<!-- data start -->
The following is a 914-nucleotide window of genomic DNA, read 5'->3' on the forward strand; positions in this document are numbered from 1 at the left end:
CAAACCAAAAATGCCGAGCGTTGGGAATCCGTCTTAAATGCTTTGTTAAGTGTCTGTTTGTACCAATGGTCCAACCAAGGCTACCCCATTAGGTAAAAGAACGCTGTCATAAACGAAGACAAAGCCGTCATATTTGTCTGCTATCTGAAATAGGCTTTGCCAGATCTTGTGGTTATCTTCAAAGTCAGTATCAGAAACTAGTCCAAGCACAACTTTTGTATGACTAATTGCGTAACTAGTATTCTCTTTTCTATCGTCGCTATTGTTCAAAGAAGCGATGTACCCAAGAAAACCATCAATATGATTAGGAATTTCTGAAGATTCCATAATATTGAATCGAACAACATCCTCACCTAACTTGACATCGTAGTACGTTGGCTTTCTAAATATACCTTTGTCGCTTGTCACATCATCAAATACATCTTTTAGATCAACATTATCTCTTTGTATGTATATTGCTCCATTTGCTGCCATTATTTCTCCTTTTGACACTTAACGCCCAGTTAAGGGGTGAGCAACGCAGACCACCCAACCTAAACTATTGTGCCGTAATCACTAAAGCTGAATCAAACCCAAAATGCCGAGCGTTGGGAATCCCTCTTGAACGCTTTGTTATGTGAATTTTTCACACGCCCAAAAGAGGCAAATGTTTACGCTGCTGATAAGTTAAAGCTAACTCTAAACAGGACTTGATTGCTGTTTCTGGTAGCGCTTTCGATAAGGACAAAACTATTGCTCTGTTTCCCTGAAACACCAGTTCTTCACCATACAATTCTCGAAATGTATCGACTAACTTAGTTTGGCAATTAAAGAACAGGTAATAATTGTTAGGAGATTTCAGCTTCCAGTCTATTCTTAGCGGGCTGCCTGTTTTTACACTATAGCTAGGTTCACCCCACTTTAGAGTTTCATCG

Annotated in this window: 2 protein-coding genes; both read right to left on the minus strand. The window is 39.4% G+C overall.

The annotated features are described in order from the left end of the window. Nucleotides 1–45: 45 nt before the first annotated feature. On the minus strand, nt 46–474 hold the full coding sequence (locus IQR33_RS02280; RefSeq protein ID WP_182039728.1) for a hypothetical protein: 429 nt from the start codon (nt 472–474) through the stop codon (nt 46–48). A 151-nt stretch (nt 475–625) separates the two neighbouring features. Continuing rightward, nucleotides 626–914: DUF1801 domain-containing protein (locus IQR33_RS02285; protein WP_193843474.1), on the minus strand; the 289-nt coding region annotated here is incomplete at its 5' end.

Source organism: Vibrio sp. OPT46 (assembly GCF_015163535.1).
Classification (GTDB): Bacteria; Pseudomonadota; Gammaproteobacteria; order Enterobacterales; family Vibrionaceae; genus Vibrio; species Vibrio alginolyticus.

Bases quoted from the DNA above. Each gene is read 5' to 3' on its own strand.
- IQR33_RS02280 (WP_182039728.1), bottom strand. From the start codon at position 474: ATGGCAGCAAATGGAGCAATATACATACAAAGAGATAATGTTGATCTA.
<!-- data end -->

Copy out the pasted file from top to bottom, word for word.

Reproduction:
The following is a 914-nucleotide window of genomic DNA, read 5'->3' on the forward strand; positions in this document are numbered from 1 at the left end:
CAAACCAAAAATGCCGAGCGTTGGGAATCCGTCTTAAATGCTTTGTTAAGTGTCTGTTTGTACCAATGGTCCAACCAAGGCTACCCCATTAGGTAAAAGAACGCTGTCATAAACGAAGACAAAGCCGTCATATTTGTCTGCTATCTGAAATAGGCTTTGCCAGATCTTGTGGTTATCTTCAAAGTCAGTATCAGAAACTAGTCCAAGCACAACTTTTGTATGACTAATTGCGTAACTAGTATTCTCTTTTCTATCGTCGCTATTGTTCAAAGAAGCGATGTACCCAAGAAAACCATCAATATGATTAGGAATTTCTGAAGATTCCATAATATTGAATCGAACAACATCCTCACCTAACTTGACATCGTAGTACGTTGGCTTTCTAAATATACCTTTGTCGCTTGTCACATCATCAAATACATCTTTTAGATCAACATTATCTCTTTGTATGTATATTGCTCCATTTGCTGCCATTATTTCTCCTTTTGACACTTAACGCCCAGTTAAGGGGTGAGCAACGCAGACCACCCAACCTAAACTATTGTGCCGTAATCACTAAAGCTGAATCAAACCCAAAATGCCGAGCGTTGGGAATCCCTCTTGAACGCTTTGTTATGTGAATTTTTCACACGCCCAAAAGAGGCAAATGTTTACGCTGCTGATAAGTTAAAGCTAACTCTAAACAGGACTTGATTGCTGTTTCTGGTAGCGCTTTCGATAAGGACAAAACTATTGCTCTGTTTCCCTGAAACACCAGTTCTTCACCATACAATTCTCGAAATGTATCGACTAACTTAGTTTGGCAATTAAAGAACAGGTAATAATTGTTAGGAGATTTCAGCTTCCAGTCTATTCTTAGCGGGCTGCCTGTTTTTACACTATAGCTAGGTTCACCCCACTTTAGAGTTTCATCG

Annotated in this window: 2 protein-coding genes; both read right to left on the minus strand. The window is 39.4% G+C overall.

The annotated features are described in order from the left end of the window. Nucleotides 1–45: 45 nt before the first annotated feature. On the minus strand, nt 46–474 hold the full coding sequence (locus IQR33_RS02280; RefSeq protein ID WP_182039728.1) for a hypothetical protein: 429 nt from the start codon (nt 472–474) through the stop codon (nt 46–48). A 151-nt stretch (nt 475–625) separates the two neighbouring features. Continuing rightward, nucleotides 626–914: DUF1801 domain-containing protein (locus IQR33_RS02285; protein WP_193843474.1), on the minus strand; the 289-nt coding region annotated here is incomplete at its 5' end.

Source organism: Vibrio sp. OPT46 (assembly GCF_015163535.1).
Classification (GTDB): Bacteria; Pseudomonadota; Gammaproteobacteria; order Enterobacterales; family Vibrionaceae; genus Vibrio; species Vibrio alginolyticus.

Bases quoted from the DNA above. Each gene is read 5' to 3' on its own strand.
- IQR33_RS02280 (WP_182039728.1), bottom strand. From the start codon at position 474: ATGGCAGCAAATGGAGCAATATACATACAAAGAGATAATGTTGATCTA.